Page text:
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Why Aren’t There More Than 88 Keys on a Piano?

The answer may surprise you.

The piano that Bartolomeo Cristofori first invented in Italy had only 54 keys. As piano music developed and evolved, this was gradually expanded in response to requests from composers who sought a broader potential for expression.

By the 1890s, today’s modern keyboard had become established with 88 keys spanning 7 ¼ octaves. These produce frequencies from 27.5 Hz to 4,186 Hz (4.186 kHz) when A is tuned to 440 Hz. (The pitch of the individual keys will vary depending on the tuning method.)

A grand piano seen from above.

The human ear can hear sounds in the range from approximately 20 Hz to 20,000 Hz, but the upper limit of frequencies that the human brain can discriminate is at the very most around 4,000 Hz. Even if the range was to be expanded by increasing the number of keys on the piano, the extra notes at the bass end would, to the human ear, sound like nothing more than a rumbling noise, and the added treble notes would be heard as an unpleasant dissonant noise with no sense of being in a tonal range, and thus, musically, would be almost meaningless.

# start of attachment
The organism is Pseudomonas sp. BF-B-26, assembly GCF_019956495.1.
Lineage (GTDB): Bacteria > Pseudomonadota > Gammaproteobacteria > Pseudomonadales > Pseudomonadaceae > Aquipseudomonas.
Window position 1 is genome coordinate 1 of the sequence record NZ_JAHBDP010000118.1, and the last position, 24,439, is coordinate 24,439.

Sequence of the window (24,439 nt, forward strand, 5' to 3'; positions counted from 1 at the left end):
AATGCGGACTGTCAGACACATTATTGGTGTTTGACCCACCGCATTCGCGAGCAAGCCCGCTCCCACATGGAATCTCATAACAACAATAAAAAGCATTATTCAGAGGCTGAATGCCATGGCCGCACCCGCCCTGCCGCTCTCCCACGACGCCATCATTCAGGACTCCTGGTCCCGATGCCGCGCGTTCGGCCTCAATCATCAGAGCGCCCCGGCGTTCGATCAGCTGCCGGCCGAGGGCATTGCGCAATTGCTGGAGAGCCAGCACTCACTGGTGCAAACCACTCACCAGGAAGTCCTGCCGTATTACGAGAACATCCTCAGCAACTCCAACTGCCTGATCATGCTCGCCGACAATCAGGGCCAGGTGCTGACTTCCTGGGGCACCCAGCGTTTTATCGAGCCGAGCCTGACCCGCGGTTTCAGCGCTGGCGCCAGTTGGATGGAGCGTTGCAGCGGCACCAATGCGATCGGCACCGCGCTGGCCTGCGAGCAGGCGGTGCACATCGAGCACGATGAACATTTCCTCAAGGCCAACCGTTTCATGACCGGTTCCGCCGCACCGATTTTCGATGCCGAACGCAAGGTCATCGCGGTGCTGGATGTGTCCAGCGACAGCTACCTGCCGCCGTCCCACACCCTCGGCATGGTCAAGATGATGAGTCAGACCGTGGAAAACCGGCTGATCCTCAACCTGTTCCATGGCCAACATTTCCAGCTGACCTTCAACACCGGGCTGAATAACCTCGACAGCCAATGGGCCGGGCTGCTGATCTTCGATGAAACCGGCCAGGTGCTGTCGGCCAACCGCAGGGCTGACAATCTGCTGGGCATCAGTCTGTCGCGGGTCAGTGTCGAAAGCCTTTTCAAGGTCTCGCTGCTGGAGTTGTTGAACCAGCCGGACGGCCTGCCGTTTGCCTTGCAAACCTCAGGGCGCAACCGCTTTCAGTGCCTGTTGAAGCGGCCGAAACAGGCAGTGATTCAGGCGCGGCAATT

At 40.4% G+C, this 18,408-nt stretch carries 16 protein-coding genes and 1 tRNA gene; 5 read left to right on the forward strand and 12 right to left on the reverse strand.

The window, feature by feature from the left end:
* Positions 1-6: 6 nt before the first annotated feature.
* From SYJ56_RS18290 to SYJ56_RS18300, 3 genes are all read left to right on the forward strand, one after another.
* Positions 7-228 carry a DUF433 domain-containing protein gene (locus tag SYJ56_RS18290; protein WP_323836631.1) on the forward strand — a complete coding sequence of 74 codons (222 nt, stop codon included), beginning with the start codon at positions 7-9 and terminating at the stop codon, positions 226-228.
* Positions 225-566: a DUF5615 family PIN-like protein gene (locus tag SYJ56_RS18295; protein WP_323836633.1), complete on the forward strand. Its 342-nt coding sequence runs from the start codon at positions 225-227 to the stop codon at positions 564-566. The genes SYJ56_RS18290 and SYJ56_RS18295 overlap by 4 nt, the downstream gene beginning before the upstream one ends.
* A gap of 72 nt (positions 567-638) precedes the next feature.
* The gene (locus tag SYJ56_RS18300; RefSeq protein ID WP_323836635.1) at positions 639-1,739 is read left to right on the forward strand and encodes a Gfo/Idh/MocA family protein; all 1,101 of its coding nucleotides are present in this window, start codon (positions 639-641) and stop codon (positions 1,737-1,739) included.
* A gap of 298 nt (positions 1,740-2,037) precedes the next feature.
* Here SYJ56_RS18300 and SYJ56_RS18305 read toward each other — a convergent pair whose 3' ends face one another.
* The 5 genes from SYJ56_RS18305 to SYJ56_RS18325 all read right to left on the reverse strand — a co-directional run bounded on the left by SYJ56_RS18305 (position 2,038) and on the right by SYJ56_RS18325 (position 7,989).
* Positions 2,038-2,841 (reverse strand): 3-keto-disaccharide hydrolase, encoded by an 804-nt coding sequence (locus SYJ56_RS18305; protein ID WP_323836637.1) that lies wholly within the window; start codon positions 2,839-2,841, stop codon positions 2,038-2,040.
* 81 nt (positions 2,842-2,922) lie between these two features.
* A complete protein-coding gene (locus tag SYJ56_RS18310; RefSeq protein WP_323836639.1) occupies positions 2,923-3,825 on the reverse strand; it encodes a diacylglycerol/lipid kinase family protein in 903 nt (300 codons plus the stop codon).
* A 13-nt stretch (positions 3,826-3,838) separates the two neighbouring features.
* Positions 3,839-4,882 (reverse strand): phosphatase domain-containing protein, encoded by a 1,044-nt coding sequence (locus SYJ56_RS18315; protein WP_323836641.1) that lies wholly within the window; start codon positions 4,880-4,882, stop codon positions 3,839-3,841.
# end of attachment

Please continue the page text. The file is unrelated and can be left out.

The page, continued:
It’s true that, today, some manufacturers are making 97-key pianos to special order, with nine additional keys at the bottom of the keyboard. However, the strings for these nine keys are really only there to provide a richer sound when other keys are played by resonating along with them. In reality, the extra keys themselves are almost never played directly.

And now you know why most pianos have only 88 keys!


This article is excerpted from the Yamaha Musical Instrument Guide. For more information about Yamaha pianos, click here.

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